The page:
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  • 1. Andersson, Mats
    et al.
    Håkansson, Cecilia
    KTH, School of Architecture and the Built Environment (ABE), Urban Planning and Environment, Environmental Strategies.
    Holmgren, Lina
    Non-industrial private forest owners' financial risk taking: Does gender matter?2010In: Scandinavian Journal of Forest Research, ISSN 0282-7581, E-ISSN 1651-1891, Vol. 25, p. 6-13Article in journal (Refereed)
    Abstract [en]

    Male and female non-industrial private forest (NIPF) owners differ in inheritance positions, valuations and forest management style. A survey of Swedish NIPF owners found that male and female owners differ in their willingness to take a financial risk. The preliminary analysis, looking only at gender, revealed no difference in the willingness to take risk. Dividing the population according to dependence on income from forestry, however, showed that female NIPF owners increased their willingness to take financial risk when the dependence of income from forestry changed from insubstantial to notable. Females' tolerance towards risk was also significantly higher than males' at the notable level of dependence of forestry income. Having or not having economic yield as one of the most important objectives of ownership seemed to have a little effect on the willingness to take financial risk; however, the results were further strengthened when adding this dimension. A gender perspective was applied to explain identified differences between male and female forest owners concerning their willingness to take financial risks. Whether these differences emanate from real differences in willingness to take risk, or whether they are effects from other differences in male and female forest ownership, is discussed.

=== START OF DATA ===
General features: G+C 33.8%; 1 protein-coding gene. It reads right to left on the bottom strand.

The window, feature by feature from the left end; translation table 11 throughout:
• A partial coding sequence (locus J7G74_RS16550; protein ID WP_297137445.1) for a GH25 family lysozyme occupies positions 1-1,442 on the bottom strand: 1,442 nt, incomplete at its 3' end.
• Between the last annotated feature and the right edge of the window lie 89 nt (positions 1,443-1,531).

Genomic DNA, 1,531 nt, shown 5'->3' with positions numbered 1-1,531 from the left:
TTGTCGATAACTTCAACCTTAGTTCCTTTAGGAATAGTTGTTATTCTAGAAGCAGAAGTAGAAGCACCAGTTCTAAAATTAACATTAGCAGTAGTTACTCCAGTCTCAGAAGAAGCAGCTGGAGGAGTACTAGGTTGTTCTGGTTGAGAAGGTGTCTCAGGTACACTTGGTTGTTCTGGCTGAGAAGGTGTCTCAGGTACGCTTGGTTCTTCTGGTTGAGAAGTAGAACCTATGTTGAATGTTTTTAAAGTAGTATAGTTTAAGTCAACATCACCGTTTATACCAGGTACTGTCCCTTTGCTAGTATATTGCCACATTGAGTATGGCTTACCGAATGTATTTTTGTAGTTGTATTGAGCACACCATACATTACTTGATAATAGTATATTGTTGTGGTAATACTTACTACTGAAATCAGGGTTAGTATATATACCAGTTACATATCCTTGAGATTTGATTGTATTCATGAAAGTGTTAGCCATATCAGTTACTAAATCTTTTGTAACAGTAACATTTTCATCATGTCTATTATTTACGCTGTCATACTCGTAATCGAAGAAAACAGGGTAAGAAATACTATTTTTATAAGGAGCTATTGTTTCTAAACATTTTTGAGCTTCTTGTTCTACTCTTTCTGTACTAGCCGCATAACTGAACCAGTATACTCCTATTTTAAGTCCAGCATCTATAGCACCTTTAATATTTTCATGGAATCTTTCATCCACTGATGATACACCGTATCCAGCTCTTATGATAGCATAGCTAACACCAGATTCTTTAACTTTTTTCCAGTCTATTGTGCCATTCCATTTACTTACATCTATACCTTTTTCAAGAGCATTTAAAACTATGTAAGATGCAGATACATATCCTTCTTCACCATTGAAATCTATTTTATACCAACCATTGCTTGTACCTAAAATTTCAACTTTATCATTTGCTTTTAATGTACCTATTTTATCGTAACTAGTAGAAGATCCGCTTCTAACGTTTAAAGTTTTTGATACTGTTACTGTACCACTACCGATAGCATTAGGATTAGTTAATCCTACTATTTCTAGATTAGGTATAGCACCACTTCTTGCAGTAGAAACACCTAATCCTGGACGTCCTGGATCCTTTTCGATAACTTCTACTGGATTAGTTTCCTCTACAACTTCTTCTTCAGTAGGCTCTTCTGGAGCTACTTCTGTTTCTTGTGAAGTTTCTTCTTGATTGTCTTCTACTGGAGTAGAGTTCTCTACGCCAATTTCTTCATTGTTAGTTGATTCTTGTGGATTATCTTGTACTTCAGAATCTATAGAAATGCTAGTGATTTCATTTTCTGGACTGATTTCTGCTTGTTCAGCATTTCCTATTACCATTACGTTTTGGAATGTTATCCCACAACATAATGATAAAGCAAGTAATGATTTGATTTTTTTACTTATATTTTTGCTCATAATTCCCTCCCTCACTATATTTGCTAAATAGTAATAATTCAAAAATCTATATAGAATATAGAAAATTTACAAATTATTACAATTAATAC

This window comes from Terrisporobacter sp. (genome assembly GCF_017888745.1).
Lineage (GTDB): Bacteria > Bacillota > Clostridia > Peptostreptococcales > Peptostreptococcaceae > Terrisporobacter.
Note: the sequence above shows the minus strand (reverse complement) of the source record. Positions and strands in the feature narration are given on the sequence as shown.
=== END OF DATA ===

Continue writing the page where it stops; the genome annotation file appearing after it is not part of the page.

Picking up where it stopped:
• 2.
    Arabzadeh, Daniel
    KTH, School of Industrial Engineering and Management (ITM), Industrial Economics and Management (Dept.), Organization and management.
    How to Stay Aligned Rather than Becoming Fragmented: The Importance of Knowledge Management in Flexible Working2014Independent thesis Advanced level (degree of Master (Two Years)), 20 credits / 30 HE creditsStudent thesis
    Abstract [en]

    Although the fundamental settings for the global business landscape has evolved throughout history in areas such as social, economic, political and demographical trends, companies  are still experiencing the same challenges in performing within the traditional criteria: profitability, customer satisfaction, market share, and innovation. Corporations have to constantly adapt to the changing market (Microsoft, 2005).

    In the current economic climate an increasingly more common change management program, has become flexible working. Flexible working in accordance with Oseland and Webber (2012) implies for many corporations a radical change on the entire organizational structure. What characterizes flexible working is the top management support for employees to be flexible regarding their working hours and working locations as long as they do their job.